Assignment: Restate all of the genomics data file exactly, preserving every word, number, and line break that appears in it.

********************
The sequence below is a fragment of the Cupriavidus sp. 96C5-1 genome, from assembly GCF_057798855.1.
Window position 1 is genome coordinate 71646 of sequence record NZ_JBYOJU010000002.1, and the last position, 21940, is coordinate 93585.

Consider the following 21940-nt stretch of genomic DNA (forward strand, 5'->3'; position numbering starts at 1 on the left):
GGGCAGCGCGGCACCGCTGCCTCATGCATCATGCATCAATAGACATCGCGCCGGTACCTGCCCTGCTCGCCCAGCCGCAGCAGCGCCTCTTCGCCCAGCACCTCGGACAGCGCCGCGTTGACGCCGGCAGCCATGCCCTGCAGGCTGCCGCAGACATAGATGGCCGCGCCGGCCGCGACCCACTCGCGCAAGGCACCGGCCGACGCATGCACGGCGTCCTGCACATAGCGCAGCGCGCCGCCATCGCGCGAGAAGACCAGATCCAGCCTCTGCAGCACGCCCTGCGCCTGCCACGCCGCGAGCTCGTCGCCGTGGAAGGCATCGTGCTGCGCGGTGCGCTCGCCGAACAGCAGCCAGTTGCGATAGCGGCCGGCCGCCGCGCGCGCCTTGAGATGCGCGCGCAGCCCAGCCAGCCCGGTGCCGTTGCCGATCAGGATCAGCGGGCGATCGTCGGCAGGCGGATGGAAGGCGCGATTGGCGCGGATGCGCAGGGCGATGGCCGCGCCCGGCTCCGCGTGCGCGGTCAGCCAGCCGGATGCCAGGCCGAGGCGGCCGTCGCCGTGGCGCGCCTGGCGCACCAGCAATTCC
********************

The sequence below is a fragment of the Cupriavidus sp. 96C5-1 genome, from assembly GCF_057798855.1.
Window position 1 is genome coordinate 71646 of sequence record NZ_JBYOJU010000002.1, and the last position, 21940, is coordinate 93585.

Consider the following 21940-nt stretch of genomic DNA (forward strand, 5'->3'; position numbering starts at 1 on the left):
GGGCAGCGCGGCACCGCTGCCTCATGCATCATGCATCAATAGACATCGCGCCGGTACCTGCCCTGCTCGCCCAGCCGCAGCAGCGCCTCTTCGCCCAGCACCTCGGACAGCGCCGCGTTGACGCCGGCAGCCATGCCCTGCAGGCTGCCGCAGACATAGATGGCCGCGCCGGCCGCGACCCACTCGCGCAAGGCACCGGCCGACGCATGCACGGCGTCCTGCACATAGCGCAGCGCGCCGCCATCGCGCGAGAAGACCAGATCCAGCCTCTGCAGCACGCCCTGCGCCTGCCACGCCGCGAGCTCGTCGCCGTGGAAGGCATCGTGCTGCGCGGTGCGCTCGCCGAACAGCAGCCAGTTGCGATAGCGGCCGGCCGCCGCGCGCGCCTTGAGATGCGCGCGCAGCCCAGCCAGCCCGGTGCCGTTGCCGATCAGGATCAGCGGGCGATCGTCGGCAGGCGGATGGAAGGCGCGATTGGCGCGGATGCGCAGGGCGATGGCCGCGCCCGGCTCCGCGTGCGCGGTCAGCCAGCCGGATGCCAGGCCGAGGCGGCCGTCGCCGTGGCGCGCCTGGCGCACCAGCAATTCC